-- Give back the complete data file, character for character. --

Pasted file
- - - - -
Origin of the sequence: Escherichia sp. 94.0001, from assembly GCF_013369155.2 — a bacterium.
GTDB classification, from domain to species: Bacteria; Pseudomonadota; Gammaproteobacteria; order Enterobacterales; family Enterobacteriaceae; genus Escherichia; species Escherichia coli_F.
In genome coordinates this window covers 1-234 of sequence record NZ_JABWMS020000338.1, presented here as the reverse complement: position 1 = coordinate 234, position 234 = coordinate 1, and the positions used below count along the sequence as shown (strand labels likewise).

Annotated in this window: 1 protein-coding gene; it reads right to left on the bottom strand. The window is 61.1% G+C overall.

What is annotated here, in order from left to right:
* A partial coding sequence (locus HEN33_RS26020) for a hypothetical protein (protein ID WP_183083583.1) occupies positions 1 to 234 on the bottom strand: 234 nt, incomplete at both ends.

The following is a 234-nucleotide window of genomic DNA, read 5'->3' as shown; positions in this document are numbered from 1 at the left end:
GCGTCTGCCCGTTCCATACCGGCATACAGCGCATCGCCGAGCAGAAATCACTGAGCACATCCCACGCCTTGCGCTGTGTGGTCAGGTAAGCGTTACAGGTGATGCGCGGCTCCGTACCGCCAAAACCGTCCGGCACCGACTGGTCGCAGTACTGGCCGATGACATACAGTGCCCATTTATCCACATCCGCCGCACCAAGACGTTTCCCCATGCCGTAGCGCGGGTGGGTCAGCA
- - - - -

Origin of the sequence: Escherichia sp. 94.0001, from assembly GCF_013369155.2 — a bacterium.
GTDB classification, from domain to species: Bacteria; Pseudomonadota; Gammaproteobacteria; order Enterobacterales; family Enterobacteriaceae; genus Escherichia; species Escherichia coli_F.
In genome coordinates this window covers 1-234 of sequence record NZ_JABWMS020000338.1, presented here as the reverse complement: position 1 = coordinate 234, position 234 = coordinate 1, and the positions used below count along the sequence as shown (strand labels likewise).

Annotated in this window: 1 protein-coding gene; it reads right to left on the bottom strand. The window is 61.1% G+C overall.

What is annotated here, in order from left to right:
* A partial coding sequence (locus HEN33_RS26020) for a hypothetical protein (protein ID WP_183083583.1) occupies positions 1 to 234 on the bottom strand: 234 nt, incomplete at both ends.

The following is a 234-nucleotide window of genomic DNA, read 5'->3' as shown; positions in this document are numbered from 1 at the left end:
GCGTCTGCCCGTTCCATACCGGCATACAGCGCATCGCCGAGCAGAAATCACTGAGCACATCCCACGCCTTGCGCTGTGTGGTCAGGTAAGCGTTACAGGTGATGCGCGGCTCCGTACCGCCAAAACCGTCCGGCACCGACTGGTCGCAGTACTGGCCGATGACATACAGTGCCCATTTATCCACATCCGCCGCACCAAGACGTTTCCCCATGCCGTAGCGCGGGTGGGTCAGCA